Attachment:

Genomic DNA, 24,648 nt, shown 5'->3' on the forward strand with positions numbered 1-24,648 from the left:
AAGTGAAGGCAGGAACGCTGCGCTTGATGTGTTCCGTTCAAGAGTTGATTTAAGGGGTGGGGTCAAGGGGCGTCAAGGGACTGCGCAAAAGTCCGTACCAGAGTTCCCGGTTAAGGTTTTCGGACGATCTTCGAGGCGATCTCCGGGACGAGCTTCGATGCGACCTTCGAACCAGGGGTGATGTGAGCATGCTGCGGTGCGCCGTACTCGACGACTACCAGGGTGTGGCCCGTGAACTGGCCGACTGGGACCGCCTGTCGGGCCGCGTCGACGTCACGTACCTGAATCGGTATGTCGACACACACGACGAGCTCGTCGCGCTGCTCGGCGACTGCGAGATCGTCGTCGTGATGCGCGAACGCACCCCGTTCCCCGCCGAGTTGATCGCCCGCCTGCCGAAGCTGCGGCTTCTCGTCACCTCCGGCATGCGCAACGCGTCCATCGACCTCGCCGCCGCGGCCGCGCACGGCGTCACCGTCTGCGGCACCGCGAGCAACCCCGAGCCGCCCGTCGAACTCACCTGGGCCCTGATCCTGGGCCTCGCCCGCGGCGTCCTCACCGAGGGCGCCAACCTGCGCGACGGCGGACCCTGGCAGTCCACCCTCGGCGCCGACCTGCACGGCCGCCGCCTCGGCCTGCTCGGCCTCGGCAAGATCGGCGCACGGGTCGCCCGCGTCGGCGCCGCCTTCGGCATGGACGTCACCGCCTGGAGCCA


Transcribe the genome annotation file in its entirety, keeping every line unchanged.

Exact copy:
Genomic DNA, 24,648 nt, shown 5'->3' on the forward strand with positions numbered 1-24,648 from the left:
AAGTGAAGGCAGGAACGCTGCGCTTGATGTGTTCCGTTCAAGAGTTGATTTAAGGGGTGGGGTCAAGGGGCGTCAAGGGACTGCGCAAAAGTCCGTACCAGAGTTCCCGGTTAAGGTTTTCGGACGATCTTCGAGGCGATCTCCGGGACGAGCTTCGATGCGACCTTCGAACCAGGGGTGATGTGAGCATGCTGCGGTGCGCCGTACTCGACGACTACCAGGGTGTGGCCCGTGAACTGGCCGACTGGGACCGCCTGTCGGGCCGCGTCGACGTCACGTACCTGAATCGGTATGTCGACACACACGACGAGCTCGTCGCGCTGCTCGGCGACTGCGAGATCGTCGTCGTGATGCGCGAACGCACCCCGTTCCCCGCCGAGTTGATCGCCCGCCTGCCGAAGCTGCGGCTTCTCGTCACCTCCGGCATGCGCAACGCGTCCATCGACCTCGCCGCCGCGGCCGCGCACGGCGTCACCGTCTGCGGCACCGCGAGCAACCCCGAGCCGCCCGTCGAACTCACCTGGGCCCTGATCCTGGGCCTCGCCCGCGGCGTCCTCACCGAGGGCGCCAACCTGCGCGACGGCGGACCCTGGCAGTCCACCCTCGGCGCCGACCTGCACGGCCGCCGCCTCGGCCTGCTCGGCCTCGGCAAGATCGGCGCACGGGTCGCCCGCGTCGGCGCCGCCTTCGGCATGGACGTCACCGCCTGGAGCCA